February 10, 1999
STATE OF NEW JERSEY PLAINTIFF-RESPONDENT,
ANTHONY CARDELL, DEFENDANT-APPELLANT.
Before Judges Keefe, Eichen, and Coburn.
The opinion of the court was delivered by: Coburn, J.A.D.
NOT FOR PUBLICATION WITHOUT THE APPROVAL OF THE APPELLATE DIVISION
Argued January 12, 1999
On appeal from Superior Court of New Jersey, Law Division, Ocean County.
A jury convicted defendant Anthony Cardell of fourth-degree stalking, N.J.S.A. 2C:12-10. The trial Judge, taking into account defendant's nine prior convictions, sentenced him to prison for eighteen months, nine months to be served without parole. We affirm.
Defendant's primary contentions are: (1) the anti-stalking statute is unconstitutionally overbroad and vague; and (2) his motion for acquittal under R. 3:18-1 should have been granted because the evidence was insufficient to support the verdict.
This forty-three-year old defendant's first contact with the eighteen-year old victim, Mandi Peterson, occurred on September 26, 1996. She had just emerged from her place of employment, the Playdrome Bowling Center on Route 37 in Toms River, where she worked as a waitress. It was at the end of her usual work day, somewhere between midnight and 2 a.m.
He was seated in a distinctively marked pickup truck in the parking lot. He opened the brief Discussion by asking her to "have sex with him" or "give him head" for $50 in cash or for some freshly cut cocaine. She politely but firmly refused, got in her car, and began driving home. She watched as he followed her in his truck for approximately three miles, until she turned from Route 37 onto Vaughn Avenue.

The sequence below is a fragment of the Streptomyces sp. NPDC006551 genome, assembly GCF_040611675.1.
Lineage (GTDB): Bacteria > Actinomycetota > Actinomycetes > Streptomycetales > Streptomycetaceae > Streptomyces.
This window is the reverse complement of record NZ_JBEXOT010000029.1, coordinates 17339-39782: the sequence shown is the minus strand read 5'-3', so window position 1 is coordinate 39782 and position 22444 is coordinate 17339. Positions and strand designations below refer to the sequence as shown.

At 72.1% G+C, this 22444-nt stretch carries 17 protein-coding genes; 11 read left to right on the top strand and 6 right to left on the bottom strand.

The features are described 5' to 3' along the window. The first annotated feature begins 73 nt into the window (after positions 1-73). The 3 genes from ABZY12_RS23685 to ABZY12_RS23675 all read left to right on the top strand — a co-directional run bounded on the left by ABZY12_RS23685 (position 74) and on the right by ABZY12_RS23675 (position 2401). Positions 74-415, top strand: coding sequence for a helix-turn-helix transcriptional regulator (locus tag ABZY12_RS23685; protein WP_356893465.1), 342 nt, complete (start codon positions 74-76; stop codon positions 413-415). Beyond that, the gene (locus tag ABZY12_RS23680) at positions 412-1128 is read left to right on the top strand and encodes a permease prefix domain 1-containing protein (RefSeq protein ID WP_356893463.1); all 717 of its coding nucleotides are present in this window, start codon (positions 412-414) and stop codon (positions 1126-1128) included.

On the following evening between 7 p.m. and 9 p.m., defendant called the Playdrome. The call was answered by another employee. Mandi picked up an extension and heard defendant ask for her by her full name, which frightened her since he was a stranger. He also said, "If she doesn't understand who I am or she doesn't get on the phone right now, I will make sure I catch up with her later." Mandi said, "I can't hear you, sorry," and hung up. The phone rang again. Mandi picked it up and said, "Sorry. You have the wrong number," and hung up. Moments later, he called again. This time she heard the defendant say, "Mandi, this is Tony." When she said she did not know who he was, he replied, "You have to know who I am. I'm the one that you need to take up my offer." (Emphasis added.) She said she could not hear him, that he had the wrong person, and she hung up. When she left work sometime after midnight, she saw defendant in his truck, which was parked in the same place as the previous night. He asked her to take him up on his offer. She replied, "No. Yesterday I said, 'No.'" She walked back into the Playdrome, thinking that he might leave. He drove away after a few seconds, but when she began her drive home, she saw him waiting at the entrance of the almost adjacent K-Mart, ready to pull out. On this occasion he followed her for only a short distance.
The next evening when she left work, defendant again followed her in his truck as she drove towards home from the Playdrome. On this occasion, he continued behind her after she turned onto Vaughn Avenue, following her until she pulled into the driveway of a stranger's house on Holly Village Lane, which was a block from her house. After she turned her lights off, hoping that he would incorrectly believe this was where she lived, he drove away and then she went home.